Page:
Friday, September 05, 2008


Have you ever been in a position where you totally agree with someone's message you just really wish they could have delivered it better? I find myself in this position quite frequently. For instance, I agree with most libertarian party platforms but the candidates they choose frequently come across as out of control nutcases. Ron Paul's constant overstatements and hysterical twisting of the fact in the primaries is a prime example.
Well I'm also finding myself in that position with the current book I'm reading. Debunked by Richard Roeper takes on many of the more popular conspiracy theories of the first part of the 21st Century. He handles everything from the 9/11 conspiracy crowd to the folks who think that "American Idol" is rigged. Roeper clearly has his head firmly on his shoulders and isn't easily swayed without large amounts of evidence. He uses language like "skeptical toolkit" and "baloney detector" which are catch phrases in the skeptical community and show that he is educated on how to recognize a baseless claim when he sees one. He does a pretty good job of addressing the claims of all of these conspiracy theories in the same language and style that the conspiracy nuts use.
I guess that's the problem I'm having with the book. Much of it is written in the same style as the emails that spread the conspiracy in the first place- right up to the use of all caps and multiple exclamation points. I also don't see the need for the profanities that grace nearly every single page. It paints an image that the author is just angrily pounding on he keyboard and yelling at the monitor. I feel like I've been yelled at for the last fifteen minutes after when I finish a chapter.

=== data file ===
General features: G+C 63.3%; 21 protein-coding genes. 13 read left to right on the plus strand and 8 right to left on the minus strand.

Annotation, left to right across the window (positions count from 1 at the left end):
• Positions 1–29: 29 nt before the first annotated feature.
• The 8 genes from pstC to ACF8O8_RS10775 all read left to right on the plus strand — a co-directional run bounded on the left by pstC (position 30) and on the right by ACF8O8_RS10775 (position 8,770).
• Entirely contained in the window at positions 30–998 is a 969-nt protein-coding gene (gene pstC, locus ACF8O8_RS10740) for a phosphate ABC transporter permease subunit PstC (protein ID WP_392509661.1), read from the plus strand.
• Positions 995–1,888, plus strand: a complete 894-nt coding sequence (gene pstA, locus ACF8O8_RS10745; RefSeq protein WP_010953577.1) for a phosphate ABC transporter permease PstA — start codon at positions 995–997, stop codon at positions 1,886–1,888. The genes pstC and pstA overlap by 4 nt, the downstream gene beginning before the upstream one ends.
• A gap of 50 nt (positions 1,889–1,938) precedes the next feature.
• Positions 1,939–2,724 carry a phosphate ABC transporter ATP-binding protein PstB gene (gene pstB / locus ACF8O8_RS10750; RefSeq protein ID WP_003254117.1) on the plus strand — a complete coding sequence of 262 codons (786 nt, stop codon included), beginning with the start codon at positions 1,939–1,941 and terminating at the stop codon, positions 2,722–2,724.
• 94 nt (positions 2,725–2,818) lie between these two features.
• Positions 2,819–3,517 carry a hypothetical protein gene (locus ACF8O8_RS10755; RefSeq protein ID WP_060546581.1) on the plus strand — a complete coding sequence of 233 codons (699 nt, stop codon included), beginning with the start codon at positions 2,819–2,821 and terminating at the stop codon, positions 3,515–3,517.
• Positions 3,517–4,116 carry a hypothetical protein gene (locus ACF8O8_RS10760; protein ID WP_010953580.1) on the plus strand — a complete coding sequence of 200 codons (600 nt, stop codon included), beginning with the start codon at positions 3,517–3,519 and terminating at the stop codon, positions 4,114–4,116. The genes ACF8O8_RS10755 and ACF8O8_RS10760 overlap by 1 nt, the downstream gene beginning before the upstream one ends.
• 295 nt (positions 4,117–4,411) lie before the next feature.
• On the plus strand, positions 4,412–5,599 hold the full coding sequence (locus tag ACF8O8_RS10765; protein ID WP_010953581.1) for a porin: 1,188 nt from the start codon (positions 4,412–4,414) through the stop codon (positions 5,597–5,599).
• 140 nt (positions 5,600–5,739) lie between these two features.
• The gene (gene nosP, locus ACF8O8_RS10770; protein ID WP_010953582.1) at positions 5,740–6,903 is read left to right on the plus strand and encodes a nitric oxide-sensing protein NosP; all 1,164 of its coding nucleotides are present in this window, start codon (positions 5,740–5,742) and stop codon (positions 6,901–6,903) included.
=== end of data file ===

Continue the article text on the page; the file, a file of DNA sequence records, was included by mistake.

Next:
The conspiracy emails typically string a bunch of vague facts in line and then coax the reader into drawing the conclusion that they are therefore linked. Roeper takes these theories and using their own twisted logic puts it right back in their laps and then asks them leads them to accept his conclusion in the same, in-your-face, way.
Although undeserved, skeptics already have a bad reputation of being cynical and negative. Roeper's style adds snarky and confrontational to the list. There are several skeptics who are very fun to talk with, non-confrontational, and would make much better spokesmen than Roeper. My concern is that next time a media representative wants to get a skeptical point of view for their story they might assume that all skeptics will treat them like Roepertreats those who disagree with him. The reporter may choose to avoid getting the skeptical viewpoint altogether or at the very least give it less air time than if the skeptic was more pleasant.
Again, I agree with Roeper's analysis of the claims in this book. And I recognize the sarcasm and satire of the book. I just think he could have made his points a little more... professionally.

1 comment:

  1. I enjoyed your review of the book! Thanks!